‘That first kill is the hardest:’ Wichita police search for cold-case killer
WICHITA, Kan. (KWCH) - Almost 30 years ago, a young man is shot dead in his Wichita home. Left behind? Few clues and many questions. Factfinder 12 investigator Alex Flippin sat down with the family of Christopher Spivey who tell him that all they really want are the answers.
At 22 years old, most are just beginning to figure out what life will look like. Christopher Spivey was no exception but was already ahead of the pack.
“He had been in the marines. He was out about six months. You know, like any young kid...looking to go into college and stuff like that,” Wichita Police Detective Tim Relph said. “He was just kind of getting back into the civilian life.”
Chris recently started in the manager training program at a Wichita McDonalds restaurant. He rented a small place of his own and started plotting his future, according to his stepmother Lisa Dean and his sister Cathryn Monroe.
“I think he wanted to be a teacher. He had talked to me about being a teacher,” Dean said.
“That’s what I remember,” Monroe added. “And for some reason I remember it being English, but when I look at his grades, English is probably not the subject that it was, but I do remember a teacher.”
Chris wouldn’t get the chance to be a teacher, a manager...anything, but what he was on March 14, 1995.
“Christopher didn’t show up for work as a manager of McDonald’s,” Detective Relph said. “(Another manager) sent another employee over there, and they...knocked on the door, and the door kind of popped open and he saw Christopher in the room.”
Chris lay dead. Beaten and shot. Several items...coats, a VCR and a TV were all missing from his small home on North Elizabeth.
“I think I understood it more than my younger brother, but it was hard. I do remember a lot of ‘whys,’ trying to process that confusion…terrified,” Chris’ sister said.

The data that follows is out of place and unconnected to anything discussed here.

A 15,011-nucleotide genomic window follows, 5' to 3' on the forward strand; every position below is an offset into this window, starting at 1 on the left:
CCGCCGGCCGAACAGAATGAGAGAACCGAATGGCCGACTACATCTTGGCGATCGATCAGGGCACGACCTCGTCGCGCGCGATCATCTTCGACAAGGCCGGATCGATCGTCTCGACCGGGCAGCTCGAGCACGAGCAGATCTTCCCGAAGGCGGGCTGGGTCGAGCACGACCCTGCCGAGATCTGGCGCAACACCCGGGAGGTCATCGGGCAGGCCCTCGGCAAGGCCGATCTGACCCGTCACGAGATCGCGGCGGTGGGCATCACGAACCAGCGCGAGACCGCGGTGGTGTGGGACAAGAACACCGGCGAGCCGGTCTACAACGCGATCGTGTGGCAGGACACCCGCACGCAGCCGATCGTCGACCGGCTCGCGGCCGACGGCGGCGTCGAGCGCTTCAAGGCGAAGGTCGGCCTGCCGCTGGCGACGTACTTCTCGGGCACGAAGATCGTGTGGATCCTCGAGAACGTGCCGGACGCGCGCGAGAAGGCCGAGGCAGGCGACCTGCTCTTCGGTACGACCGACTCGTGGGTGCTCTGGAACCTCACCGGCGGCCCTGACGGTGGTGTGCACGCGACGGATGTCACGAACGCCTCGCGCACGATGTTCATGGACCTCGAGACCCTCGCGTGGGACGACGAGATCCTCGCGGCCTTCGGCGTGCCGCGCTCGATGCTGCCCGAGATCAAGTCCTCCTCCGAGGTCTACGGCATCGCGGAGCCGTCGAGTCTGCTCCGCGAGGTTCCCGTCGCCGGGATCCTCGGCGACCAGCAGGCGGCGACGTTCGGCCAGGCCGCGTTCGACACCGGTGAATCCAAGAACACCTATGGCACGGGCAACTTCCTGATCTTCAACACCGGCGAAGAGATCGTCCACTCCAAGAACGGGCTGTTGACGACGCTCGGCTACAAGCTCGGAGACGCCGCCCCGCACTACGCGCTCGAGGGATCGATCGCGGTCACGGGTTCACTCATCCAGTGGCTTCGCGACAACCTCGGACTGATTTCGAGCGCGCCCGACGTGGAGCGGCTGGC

Cathryn was just ten years old when she learned her brother had been murdered. Now, with children of her own, she realizes how much she lost by losing him so early.
“I feel like I’ve missed out on getting to know fully who my brother was, you know, I got to see him as the big older brother,” she explained. “I didn’t get to know that part of him. And so then there’s that loss, you know what our relationship could have been, that I have to process as well. I had to process what his relationship would be like with my kids.”
Few clues led to few leads, according to Detective Relph.
“It certainly appears that it was someone he was familiar with, you know, probably let him in,” he said.
Though the case sits cold nearly thirty years later, that passage of time may very well be what helps catch Chris’ killers. There’s a better chance the killer or killers have told more people about this story. They’re also much older now.
“Older criminals tend to lose reach, the ability to reach out and touch somebody. And so I’m kind of hoping some of that dynamic has taken place,” Relph said.
Killers that are possibly less intimidating now and with less ability to scare someone from coming forward. Make no mistake though, Relph says, they’re still too dangerous to remain free.
“For any killer that first kill is the hardest. Once you justify killing somebody, for one person it’s a whole hell of a lot easier to justify the second,” he said.
Since Chris Spivey’s murder, his sister Cathryn has lost her mother, her father and her other brother. She says each of them died without the answers she says they needed to be able to rest in peace. If you have any of those answers, contact police here.
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